The feasibility and potential of modern hydraulic lime concretes

Ellen Grist, Kevin Paine, James Norman, Andrew Heath

Research output: Contribution to conferencePaper

Abstract

Before the advent of Portland cement, lime was the predominant binder for concrete construction. Given that a lower kiln temperature, and less energy, is required to decompose limestone into hydraulic lime, than into cement clinker, lime-based binders may have potential to lower the environmental footprint of modern concrete. The results of experimental work demonstrated the feasibility of combining hydraulic lime with modern pozzolanic additions, such as; ground granulated blastfurnace slag, fly ash, metakaolin and silica fume, with the aid of superplasticisers, to produce concretes with strengths in excess of 45 N/mm2, suitable for reinforced structural members.

Conference

ConferenceConcrete Structures for Sustainable Community, Fib Symposium
CountrySweden
CityStockholm
Period10/06/1214/06/12

Fingerprint

lime
hydraulics
cement
slag
footprint
fly ash
silica
limestone
energy

Cite this

Grist, E., Paine, K., Norman, J., & Heath, A. (2012). The feasibility and potential of modern hydraulic lime concretes. 53-56. Paper presented at Concrete Structures for Sustainable Community, Fib Symposium, Stockholm, Sweden.

The feasibility and potential of modern hydraulic lime concretes. / Grist, Ellen; Paine, Kevin; Norman, James; Heath, Andrew.

2012. 53-56 Paper presented at Concrete Structures for Sustainable Community, Fib Symposium, Stockholm, Sweden.

Research output: Contribution to conferencePaper

Grist, E, Paine, K, Norman, J & Heath, A 2012, 'The feasibility and potential of modern hydraulic lime concretes' Paper presented at Concrete Structures for Sustainable Community, Fib Symposium, Stockholm, Sweden, 10/06/12 - 14/06/12, pp. 53-56.
Grist E, Paine K, Norman J, Heath A. The feasibility and potential of modern hydraulic lime concretes. 2012. Paper presented at Concrete Structures for Sustainable Community, Fib Symposium, Stockholm, Sweden.
Grist, Ellen ; Paine, Kevin ; Norman, James ; Heath, Andrew. / The feasibility and potential of modern hydraulic lime concretes. Paper presented at Concrete Structures for Sustainable Community, Fib Symposium, Stockholm, Sweden.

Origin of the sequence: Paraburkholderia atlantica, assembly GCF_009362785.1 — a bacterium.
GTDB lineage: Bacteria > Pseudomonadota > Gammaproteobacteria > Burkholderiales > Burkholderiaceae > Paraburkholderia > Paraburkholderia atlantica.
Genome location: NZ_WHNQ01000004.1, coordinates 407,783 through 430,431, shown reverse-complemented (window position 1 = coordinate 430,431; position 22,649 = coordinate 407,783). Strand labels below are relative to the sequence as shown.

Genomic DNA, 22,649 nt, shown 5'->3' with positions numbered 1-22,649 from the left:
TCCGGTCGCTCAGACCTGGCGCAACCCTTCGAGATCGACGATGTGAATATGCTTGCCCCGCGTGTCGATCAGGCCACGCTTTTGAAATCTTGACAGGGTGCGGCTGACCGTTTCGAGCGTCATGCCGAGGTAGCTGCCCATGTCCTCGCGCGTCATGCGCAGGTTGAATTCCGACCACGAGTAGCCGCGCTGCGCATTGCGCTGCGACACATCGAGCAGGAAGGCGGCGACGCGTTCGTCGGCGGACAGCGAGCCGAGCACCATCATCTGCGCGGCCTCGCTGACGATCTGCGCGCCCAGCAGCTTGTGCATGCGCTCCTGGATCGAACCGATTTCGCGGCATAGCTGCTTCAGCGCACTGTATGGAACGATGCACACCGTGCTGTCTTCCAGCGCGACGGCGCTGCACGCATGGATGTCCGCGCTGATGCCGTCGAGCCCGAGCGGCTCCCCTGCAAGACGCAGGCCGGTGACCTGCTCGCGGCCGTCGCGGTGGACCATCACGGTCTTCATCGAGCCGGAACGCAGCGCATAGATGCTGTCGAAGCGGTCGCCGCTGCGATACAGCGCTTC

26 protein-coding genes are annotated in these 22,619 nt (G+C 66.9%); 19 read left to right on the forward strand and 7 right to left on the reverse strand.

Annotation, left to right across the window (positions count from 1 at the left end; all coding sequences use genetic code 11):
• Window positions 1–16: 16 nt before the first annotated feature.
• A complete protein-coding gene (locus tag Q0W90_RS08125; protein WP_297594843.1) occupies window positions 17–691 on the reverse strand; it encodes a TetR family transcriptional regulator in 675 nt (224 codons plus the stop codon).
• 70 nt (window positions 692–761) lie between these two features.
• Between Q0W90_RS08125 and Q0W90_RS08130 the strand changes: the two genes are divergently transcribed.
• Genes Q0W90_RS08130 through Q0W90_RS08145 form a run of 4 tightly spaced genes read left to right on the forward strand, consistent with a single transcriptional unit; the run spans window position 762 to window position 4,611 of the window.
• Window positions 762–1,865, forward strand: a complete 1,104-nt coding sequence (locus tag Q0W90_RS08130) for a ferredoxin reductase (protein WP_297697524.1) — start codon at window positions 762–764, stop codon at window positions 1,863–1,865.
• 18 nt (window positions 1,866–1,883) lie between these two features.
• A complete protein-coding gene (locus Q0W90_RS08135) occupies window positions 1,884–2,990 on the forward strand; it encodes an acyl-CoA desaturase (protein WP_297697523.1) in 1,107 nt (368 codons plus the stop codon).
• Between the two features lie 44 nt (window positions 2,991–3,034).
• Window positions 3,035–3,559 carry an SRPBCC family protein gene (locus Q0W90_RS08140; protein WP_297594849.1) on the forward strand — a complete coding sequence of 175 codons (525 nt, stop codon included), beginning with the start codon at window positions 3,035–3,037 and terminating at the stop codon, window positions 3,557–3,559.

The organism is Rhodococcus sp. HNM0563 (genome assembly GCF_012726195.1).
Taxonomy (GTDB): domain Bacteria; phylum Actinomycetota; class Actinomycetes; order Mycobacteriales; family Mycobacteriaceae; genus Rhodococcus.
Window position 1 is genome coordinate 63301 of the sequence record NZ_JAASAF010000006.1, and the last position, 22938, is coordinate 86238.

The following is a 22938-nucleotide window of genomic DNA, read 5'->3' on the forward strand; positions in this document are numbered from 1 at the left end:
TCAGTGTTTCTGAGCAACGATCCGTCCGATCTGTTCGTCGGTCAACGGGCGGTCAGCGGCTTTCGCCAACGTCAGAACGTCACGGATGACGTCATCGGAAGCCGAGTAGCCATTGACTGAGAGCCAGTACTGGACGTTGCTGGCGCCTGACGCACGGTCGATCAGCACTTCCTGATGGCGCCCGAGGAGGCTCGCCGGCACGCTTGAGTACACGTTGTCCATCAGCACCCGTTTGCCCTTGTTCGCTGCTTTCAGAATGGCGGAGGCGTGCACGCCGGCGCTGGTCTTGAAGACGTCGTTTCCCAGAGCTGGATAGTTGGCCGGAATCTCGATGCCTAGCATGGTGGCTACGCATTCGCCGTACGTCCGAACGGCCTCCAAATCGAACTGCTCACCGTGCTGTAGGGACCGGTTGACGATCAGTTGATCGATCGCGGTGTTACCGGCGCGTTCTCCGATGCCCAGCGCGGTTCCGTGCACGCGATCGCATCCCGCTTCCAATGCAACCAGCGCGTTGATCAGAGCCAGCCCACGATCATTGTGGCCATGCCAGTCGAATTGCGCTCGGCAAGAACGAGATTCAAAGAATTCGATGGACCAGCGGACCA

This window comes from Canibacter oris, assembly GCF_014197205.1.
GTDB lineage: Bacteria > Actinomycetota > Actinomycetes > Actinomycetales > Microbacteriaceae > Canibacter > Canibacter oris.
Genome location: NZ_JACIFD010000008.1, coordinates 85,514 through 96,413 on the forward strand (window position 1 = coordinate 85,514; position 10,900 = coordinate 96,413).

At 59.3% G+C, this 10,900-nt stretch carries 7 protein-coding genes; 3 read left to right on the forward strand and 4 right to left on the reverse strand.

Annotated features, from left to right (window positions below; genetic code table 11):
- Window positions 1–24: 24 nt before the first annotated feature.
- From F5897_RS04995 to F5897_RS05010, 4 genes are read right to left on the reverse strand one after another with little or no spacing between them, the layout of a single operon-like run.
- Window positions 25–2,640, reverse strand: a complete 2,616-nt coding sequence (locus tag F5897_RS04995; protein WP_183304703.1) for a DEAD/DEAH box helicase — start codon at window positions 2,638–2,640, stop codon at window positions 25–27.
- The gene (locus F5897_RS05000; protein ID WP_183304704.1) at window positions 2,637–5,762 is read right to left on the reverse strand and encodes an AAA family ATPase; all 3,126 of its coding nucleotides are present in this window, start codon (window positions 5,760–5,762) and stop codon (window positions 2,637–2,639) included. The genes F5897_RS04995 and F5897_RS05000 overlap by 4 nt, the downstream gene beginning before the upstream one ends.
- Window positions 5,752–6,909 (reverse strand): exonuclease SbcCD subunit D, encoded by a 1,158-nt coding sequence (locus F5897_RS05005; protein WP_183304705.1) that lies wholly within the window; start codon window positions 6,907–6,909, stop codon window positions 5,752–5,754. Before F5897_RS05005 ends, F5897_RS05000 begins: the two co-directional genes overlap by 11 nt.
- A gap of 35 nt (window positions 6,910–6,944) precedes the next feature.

@conference{7a3df6773caf4a88b74d6583a61f9026,
title = "The feasibility and potential of modern hydraulic lime concretes",
abstract = "Before the advent of Portland cement, lime was the predominant binder for concrete construction. Given that a lower kiln temperature, and less energy, is required to decompose limestone into hydraulic lime, than into cement clinker, lime-based binders may have potential to lower the environmental footprint of modern concrete. The results of experimental work demonstrated the feasibility of combining hydraulic lime with modern pozzolanic additions, such as; ground granulated blastfurnace slag, fly ash, metakaolin and silica fume, with the aid of superplasticisers, to produce concretes with strengths in excess of 45 N/mm2, suitable for reinforced structural members.",
author = "Ellen Grist and Kevin Paine and James Norman and Andrew Heath",
year = "2012",
language = "English",
pages = "53--56",
note = "Concrete Structures for Sustainable Community, Fib Symposium ; Conference date: 10-06-2012 Through 14-06-2012",

}

TY - CONF

T1 - The feasibility and potential of modern hydraulic lime concretes

AU - Grist,Ellen

AU - Paine,Kevin

AU - Norman,James

AU - Heath,Andrew

PY - 2012

Y1 - 2012

N2 - Before the advent of Portland cement, lime was the predominant binder for concrete construction. Given that a lower kiln temperature, and less energy, is required to decompose limestone into hydraulic lime, than into cement clinker, lime-based binders may have potential to lower the environmental footprint of modern concrete. The results of experimental work demonstrated the feasibility of combining hydraulic lime with modern pozzolanic additions, such as; ground granulated blastfurnace slag, fly ash, metakaolin and silica fume, with the aid of superplasticisers, to produce concretes with strengths in excess of 45 N/mm2, suitable for reinforced structural members.

AB - Before the advent of Portland cement, lime was the predominant binder for concrete construction. Given that a lower kiln temperature, and less energy, is required to decompose limestone into hydraulic lime, than into cement clinker, lime-based binders may have potential to lower the environmental footprint of modern concrete. The results of experimental work demonstrated the feasibility of combining hydraulic lime with modern pozzolanic additions, such as; ground granulated blastfurnace slag, fly ash, metakaolin and silica fume, with the aid of superplasticisers, to produce concretes with strengths in excess of 45 N/mm2, suitable for reinforced structural members.

M3 - Paper

SP - 53

EP - 56

ER -